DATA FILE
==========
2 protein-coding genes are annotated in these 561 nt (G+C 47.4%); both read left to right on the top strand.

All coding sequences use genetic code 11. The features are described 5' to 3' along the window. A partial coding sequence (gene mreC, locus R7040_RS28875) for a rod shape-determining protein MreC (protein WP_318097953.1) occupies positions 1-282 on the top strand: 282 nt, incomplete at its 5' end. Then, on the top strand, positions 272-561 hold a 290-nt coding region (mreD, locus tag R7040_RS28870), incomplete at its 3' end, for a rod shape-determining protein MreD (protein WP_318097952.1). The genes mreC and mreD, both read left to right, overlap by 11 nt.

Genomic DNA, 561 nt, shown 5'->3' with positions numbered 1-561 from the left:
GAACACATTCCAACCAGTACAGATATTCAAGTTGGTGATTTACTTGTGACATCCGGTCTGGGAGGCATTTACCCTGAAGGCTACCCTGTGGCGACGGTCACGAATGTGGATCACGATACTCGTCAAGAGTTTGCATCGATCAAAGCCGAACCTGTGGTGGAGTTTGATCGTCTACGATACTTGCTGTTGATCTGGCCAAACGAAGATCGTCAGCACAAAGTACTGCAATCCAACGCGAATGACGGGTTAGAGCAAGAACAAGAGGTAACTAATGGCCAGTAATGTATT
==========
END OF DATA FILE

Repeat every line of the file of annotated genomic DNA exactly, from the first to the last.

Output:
2 protein-coding genes are annotated in these 561 nt (G+C 47.4%); both read left to right on the top strand.

All coding sequences use genetic code 11. The features are described 5' to 3' along the window. A partial coding sequence (gene mreC, locus R7040_RS28875) for a rod shape-determining protein MreC (protein WP_318097953.1) occupies positions 1-282 on the top strand: 282 nt, incomplete at its 5' end. Then, on the top strand, positions 272-561 hold a 290-nt coding region (mreD, locus tag R7040_RS28870), incomplete at its 3' end, for a rod shape-determining protein MreD (protein WP_318097952.1). The genes mreC and mreD, both read left to right, overlap by 11 nt.

Genomic DNA, 561 nt, shown 5'->3' with positions numbered 1-561 from the left:
GAACACATTCCAACCAGTACAGATATTCAAGTTGGTGATTTACTTGTGACATCCGGTCTGGGAGGCATTTACCCTGAAGGCTACCCTGTGGCGACGGTCACGAATGTGGATCACGATACTCGTCAAGAGTTTGCATCGATCAAAGCCGAACCTGTGGTGGAGTTTGATCGTCTACGATACTTGCTGTTGATCTGGCCAAACGAAGATCGTCAGCACAAAGTACTGCAATCCAACGCGAATGACGGGTTAGAGCAAGAACAAGAGGTAACTAATGGCCAGTAATGTATT